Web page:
The original Women's March on Washington, held on Jan. 21, 2017, inspired a ripple of sister marches across the United States, as well as a number of marches around the world. One year later, many locations are holding anniversary marches and keeping up the good fight. The Phoenix, Arizona 2018 Women's March is just one of many sister marches that will continue to fight against inequality, marginalization, discrimination, and stand up for women's rights.
The 2018 Phoenix Women's March will be held on Sunday, Jan. 21, 2018, from 10:00 a.m. to 2:00 p.m. MST. Leading up to the 10:00 a.m. march, Taiko Drummers will play beginning at 9:30 a.m., according to the event's website. The two-mile-long loop march will begin and end at the Arizona State Capitol, with marchers meeting at the Capitol's Senate Lawn. At this time, the official march website states that the planned march route is not being released "due to safety."
This march will include a "diverse group of speakers who will address the legislation and causes that are critical to women in 2018." Planned speakers for this sister march include Balz School Board Member Channel Powe, State Rep. Athena Salman, State Rep. Wenona Benally, Community Educator and Activist Julie Meyers, Mi Familia Vota and DREAMER Jessica Rubio, Jodi Liggett of Planned Parenthood, Laila Ikram of CAIR AZ.
Along with speakers, the march will also include food trucks, music, art, candidate tabling and "a number of progressive organizations, candidates, and change-makers who will offer opportunities to the public for small ways to make a big change," according to the event's website. Like last year, this year's march is planned to be peaceful, with planning groups focused on ensuring the safety of all marches. It is intended to be a family friendly event, with children welcome to attend. Additionally, every aspect of the march is expected to be wheelchair and stroller accessible.
This year's set of marches focus around the Power to the Polls initiative, which aims to increase voter registration in swing states and engage impacted communities. The main event in Las Vegas, Nevada will launch a national voter registration tour intended to "channel the energy and activism of the Women's March into tangible strategies and concrete wins in 2018." To that end, the march in Phoenix will include a voter registration table to encourage Phoenix residents to vote in the upcoming election.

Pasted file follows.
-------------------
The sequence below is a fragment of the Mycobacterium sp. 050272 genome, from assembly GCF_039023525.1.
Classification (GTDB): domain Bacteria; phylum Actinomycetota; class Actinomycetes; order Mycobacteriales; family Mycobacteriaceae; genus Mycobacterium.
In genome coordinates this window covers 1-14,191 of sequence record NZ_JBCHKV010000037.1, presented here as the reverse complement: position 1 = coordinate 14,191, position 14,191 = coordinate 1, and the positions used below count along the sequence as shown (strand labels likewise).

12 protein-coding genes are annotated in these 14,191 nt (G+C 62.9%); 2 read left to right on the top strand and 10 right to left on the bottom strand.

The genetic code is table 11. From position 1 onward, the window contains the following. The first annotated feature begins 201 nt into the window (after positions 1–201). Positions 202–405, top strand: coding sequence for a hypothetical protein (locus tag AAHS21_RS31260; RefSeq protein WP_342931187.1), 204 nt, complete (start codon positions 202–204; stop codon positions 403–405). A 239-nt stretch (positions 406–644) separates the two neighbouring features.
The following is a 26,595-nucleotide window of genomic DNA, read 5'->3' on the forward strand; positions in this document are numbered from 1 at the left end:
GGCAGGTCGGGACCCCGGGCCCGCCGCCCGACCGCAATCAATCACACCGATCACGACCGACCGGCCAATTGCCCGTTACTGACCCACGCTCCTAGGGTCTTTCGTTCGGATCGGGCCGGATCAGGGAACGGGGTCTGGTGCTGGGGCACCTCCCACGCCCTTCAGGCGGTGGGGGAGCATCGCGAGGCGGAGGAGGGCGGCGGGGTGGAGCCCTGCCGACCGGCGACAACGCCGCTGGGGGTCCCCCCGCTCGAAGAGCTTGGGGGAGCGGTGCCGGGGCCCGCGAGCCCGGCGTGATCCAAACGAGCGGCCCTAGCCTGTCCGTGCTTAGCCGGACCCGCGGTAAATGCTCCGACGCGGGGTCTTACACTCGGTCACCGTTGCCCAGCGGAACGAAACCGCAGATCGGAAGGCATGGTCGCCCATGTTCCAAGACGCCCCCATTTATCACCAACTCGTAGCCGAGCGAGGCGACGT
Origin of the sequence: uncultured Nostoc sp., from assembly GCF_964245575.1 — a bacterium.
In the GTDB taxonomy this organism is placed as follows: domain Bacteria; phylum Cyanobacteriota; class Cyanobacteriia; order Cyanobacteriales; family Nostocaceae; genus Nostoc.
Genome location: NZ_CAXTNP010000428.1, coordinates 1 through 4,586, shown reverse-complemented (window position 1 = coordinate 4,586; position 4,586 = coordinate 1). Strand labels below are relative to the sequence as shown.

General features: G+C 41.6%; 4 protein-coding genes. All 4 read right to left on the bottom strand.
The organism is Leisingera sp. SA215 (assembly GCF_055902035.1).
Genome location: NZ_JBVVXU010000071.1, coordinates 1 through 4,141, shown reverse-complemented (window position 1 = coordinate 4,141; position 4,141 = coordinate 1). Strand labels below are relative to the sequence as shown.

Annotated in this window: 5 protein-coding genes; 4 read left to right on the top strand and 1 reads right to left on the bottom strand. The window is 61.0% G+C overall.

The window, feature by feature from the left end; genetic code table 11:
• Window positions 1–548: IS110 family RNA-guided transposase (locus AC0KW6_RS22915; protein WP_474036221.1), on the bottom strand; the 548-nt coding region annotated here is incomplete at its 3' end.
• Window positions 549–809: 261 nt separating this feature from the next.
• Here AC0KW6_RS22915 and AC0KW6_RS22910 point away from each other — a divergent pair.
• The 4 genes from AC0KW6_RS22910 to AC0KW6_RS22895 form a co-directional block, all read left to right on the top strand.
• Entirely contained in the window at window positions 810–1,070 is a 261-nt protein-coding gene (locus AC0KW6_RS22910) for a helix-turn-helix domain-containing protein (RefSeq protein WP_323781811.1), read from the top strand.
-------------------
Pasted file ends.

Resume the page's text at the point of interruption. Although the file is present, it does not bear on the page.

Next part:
The state of Arizona had a large turn out for last year's set of sister marches. AZ Central reported that at least 36,000 people attended the marches in downtown Phoenix, Tucson and Flagstaff to march and show their solidarity with the Women’s March on Washington. Officials stated that 20,000 people participated in the march in Phoenix, 15,000 in Tucson and 1,200 in Flagstaff. There were no reports of violence or arrest, according to AZ Central. The Arizona Women's March website outlined the state chapters' goals for the march, stating:
We march in solidarity with our sisters in Washington D.C. and stand together in solidarity with our partners and children for the protection of our rights, our safety, our health, and our families — recognizing that our vibrant and diverse communities are the strength of our country.
The Women's March movement is one of inclusion, meaning that not only women can participate. The numerous marches across the globe and large scale success are just a testament to the momentum that has been building over the last year. If you can't make it to Phoenix or any of the other larger cities to attend a major march, chances are one is happening in a city near you. In fact, 673 sister marches are currently planned in cities around the world, with a projected 4,956,422 marchers expected to attend, according to the Women's March website. Every event, large or small, makes a difference.
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